In Poland: Krakow
There are other things which are becoming a little more clear. The three cities I visited could not be any more different. I shall put up the photos sometime, but here is a description. Lodz is an industrial town, mainly developed after the war, and was left to rot after the communists imploded. The city is dominated by ugly and old tower blocks, and one sees dilapilated buildings, petrol stations out of business and deserted side streets leading nowhere. There are some signs of renewal, Infosys on the main street, new shopping malls and flats, and a factory of Dell which is now being handed over to a Taiwanese manufacturing company who will produce for Dell. If there was history in that city, it was best to forget and start fresh.
Warsaw is the capital, and it is immediately visible that it is far more cosmopolitan. I was staying near the old Ministry of Culture building, the tallest and most distinctive building in town with a shadowy past. But it still dominates Warsaw skyline, and the urban life in the city is built around this one central edifice of the past. The four sides of the square are full of shopping malls, financial service organizations, hotels and Warsaw Central station, which makes it a busy and bustling place. Most buildings are modern, high rises, and they could really be anywhere. Upon enquiring, I learnt that this is so because Warsaw was raged down the ground after the Warsaw uprising. So, it is a post-war construction, mostly, and it is evident if one goes into the residential districts of Warsaw. The ubiquitous, grey, tower blocks and offices return, symbolising the communist past. However, I have also spent an evening walking around an unusual part of Warsaw, the old city, around the old university of Warsaw, where narrow pedestrianised roads, old style buildings, small shops make it look like a different place altogether. One can see the old buildings, including the one where Chopin lived [which has now become the Ministry of Art] and where Joseph Conrad lived as an infant. One sees various signs of Warsaw uprising on the streets, marked with the distinctive symbol of uprising. It looks like a journey through persecution, with buildings marked out where the Polish nationalists conspired to kill the Russian governor of Warsaw in early Nineteenth century, and whose inhabitants, all of them, were killed by Russians as a result.
Krakow, in contrast, is a town frozen in history. Its buildings are old, its architecture very Oriental. My heart-stopping moment came at 2pm, when I was standing at the Market Square facing St Mary's Church, where the hourly trumpet was blown to a lovely tune. Then, as I watched, the trumpeteer, from the towering height of the church, bowed and stopped with an heart-stopping abruptness in the middle of the tune. There was silence all around, only to be broken by the clapping and cheering from a nearby group of tourists who thought it was a joke. But, as my tour guide explained in all earnestness, this abrupt halt is really in the memory of the trumpeteer whose trumpet call was cut off, mid-tune, by arrows of the advancing Tatar Army in the Thirteenth century, which was led by Batu, the grandson of the Ghengis Khan. Tatars sacked Krakow, but the city still lived on. The traditions, the memories, the streets, the churches and the trumpet stopping at mid-tune are all symbols of a country and a culture which lived on.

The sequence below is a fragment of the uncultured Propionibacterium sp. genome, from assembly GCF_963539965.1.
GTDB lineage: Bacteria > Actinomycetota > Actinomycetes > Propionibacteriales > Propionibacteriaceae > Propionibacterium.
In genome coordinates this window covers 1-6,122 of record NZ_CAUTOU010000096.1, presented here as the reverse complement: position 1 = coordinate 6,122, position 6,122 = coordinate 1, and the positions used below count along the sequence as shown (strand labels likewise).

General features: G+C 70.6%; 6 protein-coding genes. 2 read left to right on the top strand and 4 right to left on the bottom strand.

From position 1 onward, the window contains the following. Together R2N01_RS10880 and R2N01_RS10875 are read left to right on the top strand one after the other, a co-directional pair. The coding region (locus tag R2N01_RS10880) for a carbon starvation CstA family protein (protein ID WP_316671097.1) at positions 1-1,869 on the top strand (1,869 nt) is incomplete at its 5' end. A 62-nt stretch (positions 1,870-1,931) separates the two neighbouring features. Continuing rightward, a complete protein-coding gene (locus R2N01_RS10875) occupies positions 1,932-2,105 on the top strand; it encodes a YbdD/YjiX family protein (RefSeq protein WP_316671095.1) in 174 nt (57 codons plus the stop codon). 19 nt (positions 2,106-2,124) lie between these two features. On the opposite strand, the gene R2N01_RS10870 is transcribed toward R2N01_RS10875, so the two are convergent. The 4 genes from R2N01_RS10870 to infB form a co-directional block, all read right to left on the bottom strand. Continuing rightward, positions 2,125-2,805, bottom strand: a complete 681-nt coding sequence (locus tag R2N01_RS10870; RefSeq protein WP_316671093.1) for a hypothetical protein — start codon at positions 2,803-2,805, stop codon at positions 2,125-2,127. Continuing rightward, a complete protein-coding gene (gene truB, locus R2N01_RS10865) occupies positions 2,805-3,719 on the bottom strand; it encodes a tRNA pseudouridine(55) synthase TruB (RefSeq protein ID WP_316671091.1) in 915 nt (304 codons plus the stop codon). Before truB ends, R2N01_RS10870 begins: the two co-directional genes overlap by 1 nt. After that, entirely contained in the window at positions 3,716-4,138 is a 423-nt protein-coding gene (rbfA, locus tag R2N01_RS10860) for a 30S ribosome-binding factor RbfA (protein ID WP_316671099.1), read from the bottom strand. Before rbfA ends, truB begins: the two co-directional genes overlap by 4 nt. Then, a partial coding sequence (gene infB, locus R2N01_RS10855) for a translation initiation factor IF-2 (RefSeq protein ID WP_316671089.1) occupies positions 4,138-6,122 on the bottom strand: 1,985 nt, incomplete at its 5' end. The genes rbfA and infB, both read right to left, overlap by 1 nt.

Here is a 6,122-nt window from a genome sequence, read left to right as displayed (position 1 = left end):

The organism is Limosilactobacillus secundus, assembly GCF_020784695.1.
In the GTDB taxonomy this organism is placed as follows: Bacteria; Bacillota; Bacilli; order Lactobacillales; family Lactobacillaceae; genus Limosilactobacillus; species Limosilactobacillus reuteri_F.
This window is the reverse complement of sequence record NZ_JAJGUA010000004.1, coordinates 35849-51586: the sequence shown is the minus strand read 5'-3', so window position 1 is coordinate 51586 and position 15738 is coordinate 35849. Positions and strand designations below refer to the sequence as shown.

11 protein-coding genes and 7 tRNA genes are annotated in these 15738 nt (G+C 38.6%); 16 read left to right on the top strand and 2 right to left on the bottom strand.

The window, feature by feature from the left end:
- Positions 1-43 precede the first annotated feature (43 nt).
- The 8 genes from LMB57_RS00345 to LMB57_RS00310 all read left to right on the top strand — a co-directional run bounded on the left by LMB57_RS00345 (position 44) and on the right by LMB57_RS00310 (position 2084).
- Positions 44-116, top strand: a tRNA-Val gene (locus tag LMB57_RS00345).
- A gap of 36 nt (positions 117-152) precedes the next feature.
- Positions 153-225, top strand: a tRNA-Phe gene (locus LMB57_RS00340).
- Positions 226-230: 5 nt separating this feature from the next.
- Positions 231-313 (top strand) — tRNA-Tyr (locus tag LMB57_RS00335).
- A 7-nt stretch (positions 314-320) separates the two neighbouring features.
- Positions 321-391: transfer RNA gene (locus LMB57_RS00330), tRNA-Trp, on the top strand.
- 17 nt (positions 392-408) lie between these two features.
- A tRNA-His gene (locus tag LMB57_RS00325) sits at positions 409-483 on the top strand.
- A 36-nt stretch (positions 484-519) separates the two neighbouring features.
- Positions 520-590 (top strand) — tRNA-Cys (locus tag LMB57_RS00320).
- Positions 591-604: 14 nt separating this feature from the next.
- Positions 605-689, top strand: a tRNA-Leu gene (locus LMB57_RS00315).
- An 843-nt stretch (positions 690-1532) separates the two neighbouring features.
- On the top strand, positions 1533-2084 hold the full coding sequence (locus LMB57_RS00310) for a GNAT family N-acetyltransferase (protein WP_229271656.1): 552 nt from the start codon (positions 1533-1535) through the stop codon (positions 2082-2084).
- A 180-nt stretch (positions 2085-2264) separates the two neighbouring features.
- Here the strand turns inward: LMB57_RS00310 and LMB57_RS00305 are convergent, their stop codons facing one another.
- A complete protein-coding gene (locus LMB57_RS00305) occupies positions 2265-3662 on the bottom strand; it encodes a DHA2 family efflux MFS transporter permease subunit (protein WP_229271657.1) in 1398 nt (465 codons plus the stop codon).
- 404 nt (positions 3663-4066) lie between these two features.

Interestingly, I planned initially but did not visit Auschwitz. It is only an hour from Krakow, and I could see numerous touring arrangements costing not more than £20. But, as it dawned on me while touring in Poland, the whole of Poland is some kind of existence in the face of extreme difficulties, a nation struggling to keep its humanity alive in the face of numerous invasions, exterminations, betrayal, war and humiliation. I did not want to miss the Trumpeteer's call to visit Auschwitz, which will surely happen in another visit. But, for the moment, I wanted to get a feel for the soul of Poland, and I thought Krakow, the old capital, quite aptly represent this.
Instead of Auschwitz, I walked around Krakow, to the Market Square, which is supposed to be the largest in Europe, to the palace of the Polish Kings by the river and the riverside with its mythical dragon. I got to know people who are as smart and as hungry as anyone else in the world, but they are so proud of their native Krakow that they would not want to live anywhere else. I saw the old residential buildings just outside the old city walls, which are different from the soulless symmetry of Warsaw Tower Blocks, built after the war, and rather have that decadent and crumbling warmth and closeness of a pre-war era long forgotten. On my way back, I walked down the path of the kings - the way from the palace to the Market Square - past the house where Pope John Paul II lived when he was the Archbishop of Krakow and the hotel opposite, which is ironically named after the other famous Polish man whose education started in Krakow, Nicolus Copernicus.
So, in essence, I got a feel of Poland in Krakow. I saw it as a beautiful medieval land, persecuted through centuries but proud of its resilience. I understood the personality of Poland is tragic, and its past will continue to shape its future.